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Article
Field-Scale Migration of Colloidal Tracers in a Fractured Shale Saprolite
Ground Water (2000)
  • Larry McKay, University of Tennessee - Knoxville
  • W. E. Sanford, Colorado State University - Fort Collins
  • J. M. Strong, Oak Ridge National Laboratory
Abstract
A field-scale tracer experiment carried out under natural gradient ground water flow conditions showed that colloids can be highly mobile in a fractured and highly weathered shale saprolite. Four colloidal tracers (0.100 μm fluorescent latex microspheres, bacteriophage strains PRD-1 and MS-2, and INA, a dead strain of Pseudemonas syringae), were introduced to a 6.4 m deep well, and concentrations of the tracers were monitored in the source well and in downgradient monitoring wells at distances of 2 to 35 m. All of the colloidal tracers were detected to distances of at least 13.5 m and two of the tracers (microspheres and INA) were detected in all of the downgradient wells. In most wells the colloidal tracers appeared as a “pulse”, with rapid first arrival (corresponding to 5 to 200 m/d transport velocity), one to six days of high concentrations, and then a rapid decline to below the detection limit. The colloids were transported at velocities of up to 500 times faster than solute tracers (He, Ne, and rhodamine-WT) from previous tests at the site. This is believed to be largely due to greater diffusion of the solutes into the relatively immobile pore water of the fine-grained matrix between fractures. Peak colloid tracer concentrations in the monitoring wells varied substantially, with the microspheres exhibiting the highest relative concentrations and hence the least retention. Rates of concentration decline with distance also varied, indicating that retention is not a uniform process in this heterogeneous material. Two of the tracers, INA and PRD-1, reappeared in several monitoring wells one to five months after the initial pulse had passed, and the reappearance generally corresponds with increased seasonal precipitation. This is consistent with subsequent laboratory experiments that showed that colloid retention in these materials is sensitive to factors such as flow rate and ionic strength, both of which are expected to vary with the amount of precipitation.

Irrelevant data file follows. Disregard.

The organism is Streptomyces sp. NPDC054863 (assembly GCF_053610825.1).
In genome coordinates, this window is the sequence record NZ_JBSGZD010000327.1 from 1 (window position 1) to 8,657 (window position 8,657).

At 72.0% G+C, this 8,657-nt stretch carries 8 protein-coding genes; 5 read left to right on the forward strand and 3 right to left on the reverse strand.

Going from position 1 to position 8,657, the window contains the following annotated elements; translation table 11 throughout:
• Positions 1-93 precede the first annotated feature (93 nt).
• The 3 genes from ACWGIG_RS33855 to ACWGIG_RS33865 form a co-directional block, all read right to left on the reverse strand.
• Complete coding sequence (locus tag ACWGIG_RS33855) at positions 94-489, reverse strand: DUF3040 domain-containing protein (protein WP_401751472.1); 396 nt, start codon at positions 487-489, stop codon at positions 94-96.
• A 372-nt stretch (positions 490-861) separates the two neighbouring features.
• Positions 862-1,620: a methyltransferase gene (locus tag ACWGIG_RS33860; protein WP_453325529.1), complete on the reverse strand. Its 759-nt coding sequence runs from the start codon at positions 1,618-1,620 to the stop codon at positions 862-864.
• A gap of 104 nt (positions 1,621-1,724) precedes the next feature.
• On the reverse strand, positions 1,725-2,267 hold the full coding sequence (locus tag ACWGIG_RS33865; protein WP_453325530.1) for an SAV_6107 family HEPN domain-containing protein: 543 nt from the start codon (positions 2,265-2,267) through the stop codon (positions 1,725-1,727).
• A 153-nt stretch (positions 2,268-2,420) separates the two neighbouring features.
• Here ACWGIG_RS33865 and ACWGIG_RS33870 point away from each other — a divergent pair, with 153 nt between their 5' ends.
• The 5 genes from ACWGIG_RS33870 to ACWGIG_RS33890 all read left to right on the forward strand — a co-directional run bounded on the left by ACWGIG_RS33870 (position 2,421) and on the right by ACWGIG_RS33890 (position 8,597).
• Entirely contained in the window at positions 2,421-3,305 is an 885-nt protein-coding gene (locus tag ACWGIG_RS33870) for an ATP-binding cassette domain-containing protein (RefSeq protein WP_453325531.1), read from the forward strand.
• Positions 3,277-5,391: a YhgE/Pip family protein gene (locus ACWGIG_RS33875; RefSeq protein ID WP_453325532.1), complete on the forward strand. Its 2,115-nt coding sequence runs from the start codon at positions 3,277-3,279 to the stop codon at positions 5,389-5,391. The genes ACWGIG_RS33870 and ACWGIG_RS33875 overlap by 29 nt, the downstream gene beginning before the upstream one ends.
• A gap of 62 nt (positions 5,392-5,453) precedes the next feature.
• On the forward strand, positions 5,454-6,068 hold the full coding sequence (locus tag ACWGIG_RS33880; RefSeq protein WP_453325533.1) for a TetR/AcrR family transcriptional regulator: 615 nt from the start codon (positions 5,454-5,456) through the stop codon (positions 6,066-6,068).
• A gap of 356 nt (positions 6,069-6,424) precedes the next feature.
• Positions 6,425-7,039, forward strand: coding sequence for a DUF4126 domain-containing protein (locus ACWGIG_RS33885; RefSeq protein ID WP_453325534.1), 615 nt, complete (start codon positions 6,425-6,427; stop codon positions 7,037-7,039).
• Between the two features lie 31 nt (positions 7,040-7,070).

Disciplines
Publication Date
January, 2000
Citation Information
Larry McKay, W. E. Sanford and J. M. Strong. "Field-Scale Migration of Colloidal Tracers in a Fractured Shale Saprolite" Ground Water Vol. 38 Iss. 1 (2000)
Available at: http://works.bepress.com/larry_mckay/29/